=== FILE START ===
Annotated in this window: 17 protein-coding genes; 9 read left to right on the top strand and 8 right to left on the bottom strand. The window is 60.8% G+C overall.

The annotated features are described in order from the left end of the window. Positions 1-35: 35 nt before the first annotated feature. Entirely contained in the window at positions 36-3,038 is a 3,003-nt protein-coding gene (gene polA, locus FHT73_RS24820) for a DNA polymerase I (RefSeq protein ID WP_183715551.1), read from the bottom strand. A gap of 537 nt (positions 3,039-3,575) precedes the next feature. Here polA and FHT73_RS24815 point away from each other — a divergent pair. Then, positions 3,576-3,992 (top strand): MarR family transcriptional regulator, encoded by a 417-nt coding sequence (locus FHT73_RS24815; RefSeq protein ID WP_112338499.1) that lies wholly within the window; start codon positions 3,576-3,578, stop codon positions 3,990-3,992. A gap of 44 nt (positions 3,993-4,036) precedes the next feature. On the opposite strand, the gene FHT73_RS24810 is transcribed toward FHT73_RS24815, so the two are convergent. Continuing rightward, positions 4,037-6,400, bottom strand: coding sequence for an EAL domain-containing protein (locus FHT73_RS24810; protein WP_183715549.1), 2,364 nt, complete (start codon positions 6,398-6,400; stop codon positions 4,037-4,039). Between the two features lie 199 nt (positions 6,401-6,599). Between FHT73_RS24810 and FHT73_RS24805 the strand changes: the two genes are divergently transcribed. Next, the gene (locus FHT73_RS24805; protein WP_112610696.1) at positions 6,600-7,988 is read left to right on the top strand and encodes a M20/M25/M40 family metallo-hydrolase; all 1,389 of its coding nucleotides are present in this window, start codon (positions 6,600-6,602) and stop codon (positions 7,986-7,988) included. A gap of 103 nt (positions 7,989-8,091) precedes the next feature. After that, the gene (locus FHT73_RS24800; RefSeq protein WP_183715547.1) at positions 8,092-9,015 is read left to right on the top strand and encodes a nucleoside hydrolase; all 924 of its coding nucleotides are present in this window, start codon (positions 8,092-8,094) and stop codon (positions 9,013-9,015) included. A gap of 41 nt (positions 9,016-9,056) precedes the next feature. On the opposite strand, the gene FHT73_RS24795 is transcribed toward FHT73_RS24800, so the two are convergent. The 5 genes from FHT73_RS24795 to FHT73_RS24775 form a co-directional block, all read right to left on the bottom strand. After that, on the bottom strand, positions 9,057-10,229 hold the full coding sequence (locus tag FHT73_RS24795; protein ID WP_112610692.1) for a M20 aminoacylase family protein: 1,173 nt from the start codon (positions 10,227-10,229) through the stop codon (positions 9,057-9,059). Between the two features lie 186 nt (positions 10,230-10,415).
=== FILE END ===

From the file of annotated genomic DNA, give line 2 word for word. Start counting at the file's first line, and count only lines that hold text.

The annotated features are described in order from the left end of the window. Positions 1-35: 35 nt before the first annotated feature. Entirely contained in the window at positions 36-3,038 is a 3,003-nt protein-coding gene (gene polA, locus FHT73_RS24820) for a DNA polymerase I (RefSeq protein ID WP_183715551.1), read from the bottom strand. A gap of 537 nt (positions 3,039-3,575) precedes the next feature. Here polA and FHT73_RS24815 point away from each other — a divergent pair. Then, positions 3,576-3,992 (top strand): MarR family transcriptional regulator, encoded by a 417-nt coding sequence (locus FHT73_RS24815; RefSeq protein ID WP_112338499.1) that lies wholly within the window; start codon positions 3,576-3,578, stop codon positions 3,990-3,992. A gap of 44 nt (positions 3,993-4,036) precedes the next feature. On the opposite strand, the gene FHT73_RS24810 is transcribed toward FHT73_RS24815, so the two are convergent. Continuing rightward, positions 4,037-6,400, bottom strand: coding sequence for an EAL domain-containing protein (locus FHT73_RS24810; protein WP_183715549.1), 2,364 nt, complete (start codon positions 6,398-6,400; stop codon positions 4,037-4,039). Between the two features lie 199 nt (positions 6,401-6,599). Between FHT73_RS24810 and FHT73_RS24805 the strand changes: the two genes are divergently transcribed. Next, the gene (locus FHT73_RS24805; protein WP_112610696.1) at positions 6,600-7,988 is read left to right on the top strand and encodes a M20/M25/M40 family metallo-hydrolase; all 1,389 of its coding nucleotides are present in this window, start codon (positions 6,600-6,602) and stop codon (positions 7,986-7,988) included. A gap of 103 nt (positions 7,989-8,091) precedes the next feature. After that, the gene (locus FHT73_RS24800; RefSeq protein WP_183715547.1) at positions 8,092-9,015 is read left to right on the top strand and encodes a nucleoside hydrolase; all 924 of its coding nucleotides are present in this window, start codon (positions 8,092-8,094) and stop codon (positions 9,013-9,015) included. A gap of 41 nt (positions 9,016-9,056) precedes the next feature. On the opposite strand, the gene FHT73_RS24795 is transcribed toward FHT73_RS24800, so the two are convergent. The 5 genes from FHT73_RS24795 to FHT73_RS24775 form a co-directional block, all read right to left on the bottom strand. After that, on the bottom strand, positions 9,057-10,229 hold the full coding sequence (locus tag FHT73_RS24795; protein ID WP_112610692.1) for a M20 aminoacylase family protein: 1,173 nt from the start codon (positions 10,227-10,229) through the stop codon (positions 9,057-9,059). Between the two features lie 186 nt (positions 10,230-10,415).